Following the glamorous early results of the #metoo movement, women across the globe were feeling a sense of victory. Then came the pandemic, followed by the great resignation which gave way to rising female-owned businesses and more demands for equality in pay and equal opportunity in hiring. The former glass walls, ceilings, and cliffs of gender biases are now being colored, discussed openly, and sometimes even shattered. Those factors amongst many others, smaller and bigger, were snowballing the wealth of power females were gaining.

Now, we are the Haves. No longer the have-nots.

We fought hard against the system, and now we get a seat at the table. We get to be heard. We get to participate in the conversation. We get to collaborate.

We get to be who we are!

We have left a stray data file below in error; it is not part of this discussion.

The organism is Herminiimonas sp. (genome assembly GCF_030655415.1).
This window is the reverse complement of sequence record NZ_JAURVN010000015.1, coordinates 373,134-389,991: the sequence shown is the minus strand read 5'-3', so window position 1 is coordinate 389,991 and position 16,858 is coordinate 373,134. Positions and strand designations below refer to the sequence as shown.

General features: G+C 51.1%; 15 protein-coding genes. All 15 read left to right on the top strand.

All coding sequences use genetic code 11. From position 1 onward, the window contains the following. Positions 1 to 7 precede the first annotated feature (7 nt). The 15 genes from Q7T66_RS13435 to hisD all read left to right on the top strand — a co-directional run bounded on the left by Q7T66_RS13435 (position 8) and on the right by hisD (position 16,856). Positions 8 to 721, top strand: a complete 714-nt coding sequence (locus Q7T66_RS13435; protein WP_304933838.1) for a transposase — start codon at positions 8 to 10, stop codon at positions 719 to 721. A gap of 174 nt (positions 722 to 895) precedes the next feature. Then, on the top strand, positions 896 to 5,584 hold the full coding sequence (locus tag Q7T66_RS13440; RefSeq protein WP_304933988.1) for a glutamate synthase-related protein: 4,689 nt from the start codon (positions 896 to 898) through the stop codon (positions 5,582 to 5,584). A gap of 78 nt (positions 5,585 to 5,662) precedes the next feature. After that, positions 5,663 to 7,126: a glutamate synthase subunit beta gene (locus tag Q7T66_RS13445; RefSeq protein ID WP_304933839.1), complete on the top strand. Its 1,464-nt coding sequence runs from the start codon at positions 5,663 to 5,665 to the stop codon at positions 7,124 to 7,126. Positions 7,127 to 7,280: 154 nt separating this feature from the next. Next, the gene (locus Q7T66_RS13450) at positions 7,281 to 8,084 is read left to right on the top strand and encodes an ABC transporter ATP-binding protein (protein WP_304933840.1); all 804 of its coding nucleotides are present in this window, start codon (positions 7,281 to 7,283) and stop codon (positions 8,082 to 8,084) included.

Or so I thought…

It seems instead of demanding a seat at the table, we want to flip the table, change the seats and eliminate everyone who sat at it.

It looks as though along the path of female empowerment; we have lost our femininity.

I can argue that during the past years, as females, we had to operate with a masculine façade to be accepted and taken seriously.

I can personally attest to this exercise.

But by doing so, did we forget how to exercise power (now that we have it), as women? Now that we have a chance, do we even know how to “be who we are” as women?

To test my theory, I’ve been reading some of the new age philosophies about women empowerment and watching YouTube clips of the same sort; something like the #girlboss titles that garner millions of views. I have watched some of the shows that shamelessly push this agenda. Even scrolling through Instagram, you can see the overflow of “female empowerment” reels and quotes. Within all these mediums, “successful” and “empowered” women are being portrayed as tyrannical, rude, unapologetic, dismissive, sentimentally devoid entitled individuals, especially in relation to men.

Weren’t those the characteristic of patriarchy we were, supposedly, fighting against to claim our rights?